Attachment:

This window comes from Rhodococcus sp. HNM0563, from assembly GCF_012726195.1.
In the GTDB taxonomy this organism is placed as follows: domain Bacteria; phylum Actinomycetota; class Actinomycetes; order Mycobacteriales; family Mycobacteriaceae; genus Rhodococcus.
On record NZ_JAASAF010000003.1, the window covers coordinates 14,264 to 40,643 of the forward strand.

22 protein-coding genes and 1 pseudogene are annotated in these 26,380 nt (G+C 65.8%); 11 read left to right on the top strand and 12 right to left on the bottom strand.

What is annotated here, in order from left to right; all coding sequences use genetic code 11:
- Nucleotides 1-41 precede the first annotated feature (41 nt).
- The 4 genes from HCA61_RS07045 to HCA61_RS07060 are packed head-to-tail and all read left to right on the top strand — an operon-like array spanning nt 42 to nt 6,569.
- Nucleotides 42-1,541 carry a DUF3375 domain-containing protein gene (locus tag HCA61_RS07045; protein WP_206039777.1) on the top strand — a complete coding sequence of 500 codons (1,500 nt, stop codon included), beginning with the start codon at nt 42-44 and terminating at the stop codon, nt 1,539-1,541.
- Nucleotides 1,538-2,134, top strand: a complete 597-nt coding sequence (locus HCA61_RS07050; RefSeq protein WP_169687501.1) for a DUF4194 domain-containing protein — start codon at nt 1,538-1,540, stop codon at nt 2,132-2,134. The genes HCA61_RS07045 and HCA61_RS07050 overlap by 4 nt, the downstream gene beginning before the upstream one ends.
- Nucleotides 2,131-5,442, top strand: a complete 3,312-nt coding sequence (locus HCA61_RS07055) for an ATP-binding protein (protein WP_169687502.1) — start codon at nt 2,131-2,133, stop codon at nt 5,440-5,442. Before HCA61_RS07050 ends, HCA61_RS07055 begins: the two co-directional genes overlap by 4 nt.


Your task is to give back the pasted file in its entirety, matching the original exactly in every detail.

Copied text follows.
This window comes from Rhodococcus sp. HNM0563, from assembly GCF_012726195.1.
In the GTDB taxonomy this organism is placed as follows: domain Bacteria; phylum Actinomycetota; class Actinomycetes; order Mycobacteriales; family Mycobacteriaceae; genus Rhodococcus.
On record NZ_JAASAF010000003.1, the window covers coordinates 14,264 to 40,643 of the forward strand.

22 protein-coding genes and 1 pseudogene are annotated in these 26,380 nt (G+C 65.8%); 11 read left to right on the top strand and 12 right to left on the bottom strand.

What is annotated here, in order from left to right; all coding sequences use genetic code 11:
- Nucleotides 1-41 precede the first annotated feature (41 nt).
- The 4 genes from HCA61_RS07045 to HCA61_RS07060 are packed head-to-tail and all read left to right on the top strand — an operon-like array spanning nt 42 to nt 6,569.
- Nucleotides 42-1,541 carry a DUF3375 domain-containing protein gene (locus tag HCA61_RS07045; protein WP_206039777.1) on the top strand — a complete coding sequence of 500 codons (1,500 nt, stop codon included), beginning with the start codon at nt 42-44 and terminating at the stop codon, nt 1,539-1,541.
- Nucleotides 1,538-2,134, top strand: a complete 597-nt coding sequence (locus HCA61_RS07050; RefSeq protein WP_169687501.1) for a DUF4194 domain-containing protein — start codon at nt 1,538-1,540, stop codon at nt 2,132-2,134. The genes HCA61_RS07045 and HCA61_RS07050 overlap by 4 nt, the downstream gene beginning before the upstream one ends.
- Nucleotides 2,131-5,442, top strand: a complete 3,312-nt coding sequence (locus HCA61_RS07055) for an ATP-binding protein (protein WP_169687502.1) — start codon at nt 2,131-2,133, stop codon at nt 5,440-5,442. Before HCA61_RS07050 ends, HCA61_RS07055 begins: the two co-directional genes overlap by 4 nt.